• OSPF—Open Shortest Path First, version 3 (OSPFv3), supports version 6 of the Internet Protocol (IPv6). The fundamental mechanisms of OSPF such as flooding, Designated Router (DR) election, area based topologies and the Shortest Path First (SPF) calculations remain unchanged. Some differences exist either due to changes in protocol semantics between IPv4 and IPv6, or to handle the increased address size of IPv6.
    • RIP—Routing Information Protocol, version 2, is an IGP for IP networks based on the Bellman-Ford algorithm. RIP is a distance-vector protocol. RIP dynamically routes packets between a subscriber and a service provider without the subscriber having to configure BGP or to participate in the service provider’s IGP discovery process.

    Routing and Forwarding Tables

    The primary function of the Junos routing protocol process is maintaining routing tables and using the information in them to determine active routes to network destinations. It copies information about the active routes into the Routing Engine's forwarding table, which the Junos kernel copies to the Packet Forwarding Engine.

    By default, the routing protocol process maintains the following routing tables and uses the information in each table to determine active routes to network destinations:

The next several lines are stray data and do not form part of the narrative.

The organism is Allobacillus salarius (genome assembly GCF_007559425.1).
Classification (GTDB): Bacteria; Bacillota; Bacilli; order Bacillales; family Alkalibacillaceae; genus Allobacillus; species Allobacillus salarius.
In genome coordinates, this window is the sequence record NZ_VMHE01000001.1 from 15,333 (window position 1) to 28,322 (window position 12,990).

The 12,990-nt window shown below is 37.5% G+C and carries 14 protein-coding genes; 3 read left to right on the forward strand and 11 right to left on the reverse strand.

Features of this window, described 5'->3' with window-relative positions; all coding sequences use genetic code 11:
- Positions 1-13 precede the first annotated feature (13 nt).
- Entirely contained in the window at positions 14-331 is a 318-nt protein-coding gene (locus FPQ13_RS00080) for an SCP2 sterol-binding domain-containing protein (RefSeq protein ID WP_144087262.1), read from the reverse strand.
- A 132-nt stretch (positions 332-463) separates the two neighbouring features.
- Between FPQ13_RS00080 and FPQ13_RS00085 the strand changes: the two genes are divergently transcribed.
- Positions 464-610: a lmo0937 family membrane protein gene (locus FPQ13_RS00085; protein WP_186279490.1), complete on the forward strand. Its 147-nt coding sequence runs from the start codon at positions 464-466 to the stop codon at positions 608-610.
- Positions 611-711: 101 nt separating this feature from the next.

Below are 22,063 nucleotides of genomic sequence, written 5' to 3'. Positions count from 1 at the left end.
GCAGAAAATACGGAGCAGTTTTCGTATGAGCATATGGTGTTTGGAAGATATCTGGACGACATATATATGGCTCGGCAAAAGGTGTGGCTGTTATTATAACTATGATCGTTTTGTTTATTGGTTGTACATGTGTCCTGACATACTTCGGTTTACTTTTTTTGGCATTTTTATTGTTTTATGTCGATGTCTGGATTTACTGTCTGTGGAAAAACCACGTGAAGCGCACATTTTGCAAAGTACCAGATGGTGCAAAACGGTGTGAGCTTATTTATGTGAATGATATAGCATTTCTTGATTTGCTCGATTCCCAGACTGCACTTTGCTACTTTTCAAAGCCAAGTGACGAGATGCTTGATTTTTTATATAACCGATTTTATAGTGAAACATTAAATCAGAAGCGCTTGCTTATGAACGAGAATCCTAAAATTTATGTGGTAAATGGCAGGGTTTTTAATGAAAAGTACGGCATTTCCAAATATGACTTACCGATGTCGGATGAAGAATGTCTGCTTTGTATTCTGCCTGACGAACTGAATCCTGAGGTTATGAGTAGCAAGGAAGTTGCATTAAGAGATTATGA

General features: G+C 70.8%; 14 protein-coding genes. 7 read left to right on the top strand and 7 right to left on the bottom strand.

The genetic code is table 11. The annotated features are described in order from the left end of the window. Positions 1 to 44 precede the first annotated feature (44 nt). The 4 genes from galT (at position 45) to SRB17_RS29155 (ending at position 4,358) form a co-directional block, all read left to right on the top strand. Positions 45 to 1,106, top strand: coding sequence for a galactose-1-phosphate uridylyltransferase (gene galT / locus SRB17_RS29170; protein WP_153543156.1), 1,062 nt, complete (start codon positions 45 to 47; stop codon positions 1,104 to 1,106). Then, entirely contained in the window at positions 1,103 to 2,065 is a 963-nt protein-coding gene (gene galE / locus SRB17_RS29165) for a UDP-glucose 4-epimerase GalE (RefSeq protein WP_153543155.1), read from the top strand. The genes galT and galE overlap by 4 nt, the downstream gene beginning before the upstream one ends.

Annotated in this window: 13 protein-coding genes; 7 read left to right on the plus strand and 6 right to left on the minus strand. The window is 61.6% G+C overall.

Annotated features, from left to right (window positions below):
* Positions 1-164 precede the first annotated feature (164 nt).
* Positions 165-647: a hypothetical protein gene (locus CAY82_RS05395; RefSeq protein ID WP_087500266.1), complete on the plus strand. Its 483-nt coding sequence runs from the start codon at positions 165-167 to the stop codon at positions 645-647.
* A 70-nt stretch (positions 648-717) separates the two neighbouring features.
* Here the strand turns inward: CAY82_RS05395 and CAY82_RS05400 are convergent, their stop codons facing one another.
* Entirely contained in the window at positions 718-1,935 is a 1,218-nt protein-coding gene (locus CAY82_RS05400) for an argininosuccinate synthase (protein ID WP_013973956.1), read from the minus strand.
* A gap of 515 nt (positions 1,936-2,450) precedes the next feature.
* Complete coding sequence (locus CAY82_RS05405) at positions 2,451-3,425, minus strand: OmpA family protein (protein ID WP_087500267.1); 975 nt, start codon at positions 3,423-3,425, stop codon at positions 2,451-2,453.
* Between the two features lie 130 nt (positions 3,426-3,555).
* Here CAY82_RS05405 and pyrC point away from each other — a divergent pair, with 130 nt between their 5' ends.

• Unicast routing table—Stores routing information for all unicast protocols running on the router, including BGP, IS-IS, OSPF, and RIP. You can also configure additional routes, such as static routes, for inclusion in the routing table. The unicast routing protocols use the routes in this table when advertising routing information to their neighbors.

      In the unicast routing table, the routing protocol process designates routes with the lowest preference values as active. By default, a route's preference value is simply a function of how the routing protocol process learned about the route. You can modify the default preference value by setting routing policies and configuring other software parameters. See Routing Policy.

    • Multicast routing table (cache)—Stores routing information for all multicast protocols running on the router, including DVMRP and PIM. You can configure additional routes for inclusion in the routing table.

      In the multicast routing table, the routing protocol process uses traffic flow and other parameters specified by the multicast routing protocol algorithms to select active routes.

    • MPLS routing table—Stores MPLS label information.

    For unicast routes, the routing protocol process determines active routes by choosing the most preferred route, which is the route with the lowest preference value. By default, the route’s preference value is simply a function of how the routing protocol process learned about the route. You can modify the default preference value using routing policy and with software configuration parameters.